Trichinella spiralis ESPs were collected as previously described [20]. Briefly, T. spiralis ML were isolated from the muscle tissue of Wistar rats by the artificial digestion method. Wistar rats were infected with the isolated ML by intragastric administration to harvest adults (ADs) and newborn larvae (NBL) of T. spiralis. At 6 days post-infection (dpi), ADs of T. spiralis were harvested from the intestine of the infected Wistar rats, and the NBL were harvested from the culture medium after the AD were cultured in RPMI 1640 culture medium (Gibco, USA) overnight. The isolated ADs and NBL of T. spiralis were cultured in a Petri dish containing RPMI-1640 culture medium without fetal bovine serum (FBS) and incubated at 37 °C in a CO2 incubator for 24 h. The culture supernatant was collected by centrifugation, dialyzed, and concentrated. The protein concentration was measured by QuantiPro BCA Assay Kit (Sigma-Aldrich, USA) and the supernatant was stored at −80 °C until use. The mixture of ML, AD, and NBL supernatant was concentrated and used as T. spiralis ESP in this experiment.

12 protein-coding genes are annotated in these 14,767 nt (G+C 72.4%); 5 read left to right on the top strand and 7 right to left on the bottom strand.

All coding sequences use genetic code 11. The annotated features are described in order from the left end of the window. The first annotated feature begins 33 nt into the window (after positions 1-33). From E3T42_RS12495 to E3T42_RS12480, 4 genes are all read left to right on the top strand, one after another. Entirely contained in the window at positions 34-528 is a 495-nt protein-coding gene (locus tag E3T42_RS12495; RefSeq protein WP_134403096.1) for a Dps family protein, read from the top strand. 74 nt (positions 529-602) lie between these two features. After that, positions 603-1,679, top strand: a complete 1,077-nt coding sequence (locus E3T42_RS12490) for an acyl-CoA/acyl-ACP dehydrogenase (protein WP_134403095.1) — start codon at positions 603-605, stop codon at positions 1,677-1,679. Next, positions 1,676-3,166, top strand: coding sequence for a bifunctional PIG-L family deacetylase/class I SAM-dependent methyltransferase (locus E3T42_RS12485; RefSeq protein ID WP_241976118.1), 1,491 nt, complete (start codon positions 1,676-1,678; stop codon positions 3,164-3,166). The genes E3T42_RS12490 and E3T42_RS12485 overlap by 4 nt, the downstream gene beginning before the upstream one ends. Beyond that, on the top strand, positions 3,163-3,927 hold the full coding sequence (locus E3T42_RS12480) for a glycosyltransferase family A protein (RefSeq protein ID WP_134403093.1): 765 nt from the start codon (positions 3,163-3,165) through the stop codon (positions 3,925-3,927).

Isolation and culture of mice bone-marrow-derived DCs

Mouse BMDCs were obtained with an improved method that was previously described [22]. Briefly, bone marrow was collected from C57BL/6 mice, and erythrocytes were removed. BMDCs were cultured in RPMI 1640 medium supplemented with 10% fetal calf serum (FCS), 2 mM L-glutamine, 1 mM sodium pyruvate, 10 mM HEPES, 50 μM 2-mercaptoethanol (Sigma Aldrich, USA), and 50 U/mL gentamycin (Invitrogen, USA). On day 2, two-thirds of the original medium was replaced with fresh medium. On day 5, the floating cells were gently removed and the adherent cells were cultured with fresh medium containing 20 ng/mL GM-CSF, 20 ng/mL IL-4, and 10 ng/mL TNF-α. On day 8, the mature DCs were used for cell imaging experiments. Cells treated with phosphate-buffered saline (PBS) were used as a negative control [22, 39].